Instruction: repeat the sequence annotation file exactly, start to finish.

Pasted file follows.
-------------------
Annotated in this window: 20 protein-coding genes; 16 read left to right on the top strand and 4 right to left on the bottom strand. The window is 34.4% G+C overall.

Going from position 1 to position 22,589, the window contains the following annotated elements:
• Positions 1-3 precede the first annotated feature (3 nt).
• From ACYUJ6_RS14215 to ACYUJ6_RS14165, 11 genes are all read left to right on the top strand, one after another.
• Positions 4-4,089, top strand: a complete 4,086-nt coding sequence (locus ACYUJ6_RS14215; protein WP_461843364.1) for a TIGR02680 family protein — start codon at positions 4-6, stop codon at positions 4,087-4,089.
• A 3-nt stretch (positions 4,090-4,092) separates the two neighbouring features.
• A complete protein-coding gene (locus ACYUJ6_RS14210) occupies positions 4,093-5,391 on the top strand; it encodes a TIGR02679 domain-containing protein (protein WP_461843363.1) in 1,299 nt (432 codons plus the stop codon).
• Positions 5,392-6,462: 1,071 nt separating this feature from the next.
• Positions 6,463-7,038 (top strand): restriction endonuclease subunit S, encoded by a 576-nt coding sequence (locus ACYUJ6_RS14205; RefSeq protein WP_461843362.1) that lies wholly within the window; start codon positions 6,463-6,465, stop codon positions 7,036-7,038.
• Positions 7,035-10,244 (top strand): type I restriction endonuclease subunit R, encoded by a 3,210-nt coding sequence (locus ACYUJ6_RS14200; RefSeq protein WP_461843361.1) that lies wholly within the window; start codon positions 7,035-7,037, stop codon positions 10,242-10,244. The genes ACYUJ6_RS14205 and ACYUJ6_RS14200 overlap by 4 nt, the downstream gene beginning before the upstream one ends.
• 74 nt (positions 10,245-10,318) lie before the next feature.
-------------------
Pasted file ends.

Annotated in this window: 20 protein-coding genes; 16 read left to right on the top strand and 4 right to left on the bottom strand. The window is 34.4% G+C overall.

Going from position 1 to position 22,589, the window contains the following annotated elements:
• Positions 1-3 precede the first annotated feature (3 nt).
• From ACYUJ6_RS14215 to ACYUJ6_RS14165, 11 genes are all read left to right on the top strand, one after another.
• Positions 4-4,089, top strand: a complete 4,086-nt coding sequence (locus ACYUJ6_RS14215; protein WP_461843364.1) for a TIGR02680 family protein — start codon at positions 4-6, stop codon at positions 4,087-4,089.
• A 3-nt stretch (positions 4,090-4,092) separates the two neighbouring features.
• A complete protein-coding gene (locus ACYUJ6_RS14210) occupies positions 4,093-5,391 on the top strand; it encodes a TIGR02679 domain-containing protein (protein WP_461843363.1) in 1,299 nt (432 codons plus the stop codon).
• Positions 5,392-6,462: 1,071 nt separating this feature from the next.
• Positions 6,463-7,038 (top strand): restriction endonuclease subunit S, encoded by a 576-nt coding sequence (locus ACYUJ6_RS14205; RefSeq protein WP_461843362.1) that lies wholly within the window; start codon positions 6,463-6,465, stop codon positions 7,036-7,038.
• Positions 7,035-10,244 (top strand): type I restriction endonuclease subunit R, encoded by a 3,210-nt coding sequence (locus ACYUJ6_RS14200; RefSeq protein WP_461843361.1) that lies wholly within the window; start codon positions 7,035-7,037, stop codon positions 10,242-10,244. The genes ACYUJ6_RS14205 and ACYUJ6_RS14200 overlap by 4 nt, the downstream gene beginning before the upstream one ends.
• 74 nt (positions 10,245-10,318) lie before the next feature.